Our second question relates to her representation of Gen Z voters.
What are the most important issues facing your generation during the challenges of modern times?
Right away, Nabeela responded that it was mental health issues that concerned her the most. She believes that Covid led to some of the mental health problems facing youth today and the high rate of suicide among youth. Many students were home alone while their parents worked, and they felt isolated and cut off from friends. They also fell behind in their schoolwork and had to do extra work the next year to catch up. Nabeela believes that we need more counselors in the schools to address these issues.
Nabeela also stated that there is a cost of living crisis for young people starting a career. Because of the high cost of living and student loans, most young graduates still live at home and cannot afford an apartment or a down payment to buy a house. She is concerned that it may be years before young college graduates can afford to buy a home even though many of their parents were able to purchase homes within a few years of graduating from high school or college. Fortunately, Nabeela serves on committees that deal with issues that can bring economic justice and opportunity to everyone in the community.
Those answers led to our third question.
What committees do you serve on, and what do you hope to accomplish as a representative?
Currently, Nabeela is assigned to Appropriations–Health and Human Services; Child Care Access and Early Childhood; Cities and Villages; Economic Opportunity & Equity; and Prescription Drug Affordability.
Nabeela is concerned about the high cost of prescription drugs and healthcare and whether the elderly can get the prescriptions they need without sacrificing the money they need to buy food or pay utility bills. She supports a ban on high-capacity guns and wants new regulations. She also wants to educate people about organ donation and is supporting a legislator who is trying to get a bill passed. As part of that support, she spoke to the House about her experience donating part of her liver. She shared that it’s important to pass legislation that would provide paid time off for organ donors who need to recuperate from surgery. It’s a nonpartisan issue that people on both sides of the aisle can agree on. Nabeela also believes that there should be comprehensive education about birth control so that young people are not faced with difficult choices.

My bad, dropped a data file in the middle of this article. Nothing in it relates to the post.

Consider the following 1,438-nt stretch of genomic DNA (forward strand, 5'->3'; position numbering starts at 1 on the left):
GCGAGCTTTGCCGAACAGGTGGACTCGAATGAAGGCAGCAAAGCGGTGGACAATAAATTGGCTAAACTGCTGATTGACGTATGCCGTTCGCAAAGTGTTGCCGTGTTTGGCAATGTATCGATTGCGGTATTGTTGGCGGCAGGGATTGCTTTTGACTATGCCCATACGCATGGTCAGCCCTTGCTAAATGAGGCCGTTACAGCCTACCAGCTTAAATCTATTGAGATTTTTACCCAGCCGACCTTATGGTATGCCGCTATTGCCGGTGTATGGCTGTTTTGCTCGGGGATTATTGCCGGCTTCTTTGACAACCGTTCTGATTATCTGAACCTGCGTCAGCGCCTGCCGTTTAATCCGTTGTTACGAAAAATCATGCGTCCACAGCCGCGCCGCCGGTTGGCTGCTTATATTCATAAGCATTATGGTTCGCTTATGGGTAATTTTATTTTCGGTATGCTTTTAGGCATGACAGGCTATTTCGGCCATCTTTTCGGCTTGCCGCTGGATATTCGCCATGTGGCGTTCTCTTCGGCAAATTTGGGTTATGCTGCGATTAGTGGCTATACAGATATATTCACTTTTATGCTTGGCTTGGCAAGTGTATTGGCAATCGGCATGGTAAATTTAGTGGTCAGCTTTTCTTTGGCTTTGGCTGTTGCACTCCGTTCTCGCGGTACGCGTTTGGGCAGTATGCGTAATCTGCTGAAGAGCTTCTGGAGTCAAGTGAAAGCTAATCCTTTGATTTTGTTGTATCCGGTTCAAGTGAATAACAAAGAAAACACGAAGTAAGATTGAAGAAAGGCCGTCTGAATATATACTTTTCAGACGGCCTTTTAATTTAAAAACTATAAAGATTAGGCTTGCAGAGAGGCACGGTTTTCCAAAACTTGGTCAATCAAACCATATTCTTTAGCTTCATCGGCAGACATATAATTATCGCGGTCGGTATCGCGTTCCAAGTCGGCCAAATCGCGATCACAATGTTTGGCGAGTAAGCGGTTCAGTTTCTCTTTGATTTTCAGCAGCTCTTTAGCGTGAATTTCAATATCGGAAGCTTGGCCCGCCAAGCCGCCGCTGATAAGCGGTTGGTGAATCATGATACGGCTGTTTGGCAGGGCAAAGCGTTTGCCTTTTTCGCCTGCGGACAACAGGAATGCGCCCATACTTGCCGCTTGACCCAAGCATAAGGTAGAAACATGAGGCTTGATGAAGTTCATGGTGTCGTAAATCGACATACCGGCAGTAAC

We had only a few minutes to discuss our last question before Nabeela was called back to the General Assembly by Anusha.
How do you suggest getting young people interested in politics and voting?
Nabeela is currently working on this issue. The first bill that she filed proposes pre-registering 16-year-olds to vote so that when they turn 18, they can vote right away. Nabeela stated that pre-registration causes higher turnout among youth and keeps them engaged.
Our time with this amazing young politician was up. After posing for a quick photo with us, Nabeela hurried back to the House to try to get her legislation passed. She is a rising star in Springfield because her heart is with the people. And she is doing her best to give a voice to all voters in District 51.